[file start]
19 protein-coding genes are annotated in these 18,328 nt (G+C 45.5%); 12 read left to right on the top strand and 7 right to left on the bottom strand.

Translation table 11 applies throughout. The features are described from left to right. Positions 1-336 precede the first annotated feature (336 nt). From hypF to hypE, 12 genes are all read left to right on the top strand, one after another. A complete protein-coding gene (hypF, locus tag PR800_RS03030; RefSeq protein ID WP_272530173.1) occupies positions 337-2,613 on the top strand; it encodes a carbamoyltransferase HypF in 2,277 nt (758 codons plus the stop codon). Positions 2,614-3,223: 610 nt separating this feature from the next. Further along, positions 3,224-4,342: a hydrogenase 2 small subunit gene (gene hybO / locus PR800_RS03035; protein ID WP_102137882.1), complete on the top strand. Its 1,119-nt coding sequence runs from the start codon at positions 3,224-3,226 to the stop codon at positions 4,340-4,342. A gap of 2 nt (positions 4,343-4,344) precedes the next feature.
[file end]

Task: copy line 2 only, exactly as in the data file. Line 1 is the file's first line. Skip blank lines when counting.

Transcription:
Translation table 11 applies throughout. The features are described from left to right. Positions 1-336 precede the first annotated feature (336 nt). From hypF to hypE, 12 genes are all read left to right on the top strand, one after another. A complete protein-coding gene (hypF, locus tag PR800_RS03030; RefSeq protein ID WP_272530173.1) occupies positions 337-2,613 on the top strand; it encodes a carbamoyltransferase HypF in 2,277 nt (758 codons plus the stop codon). Positions 2,614-3,223: 610 nt separating this feature from the next. Further along, positions 3,224-4,342: a hydrogenase 2 small subunit gene (gene hybO / locus PR800_RS03035; protein ID WP_102137882.1), complete on the top strand. Its 1,119-nt coding sequence runs from the start codon at positions 3,224-3,226 to the stop codon at positions 4,340-4,342. A gap of 2 nt (positions 4,343-4,344) precedes the next feature.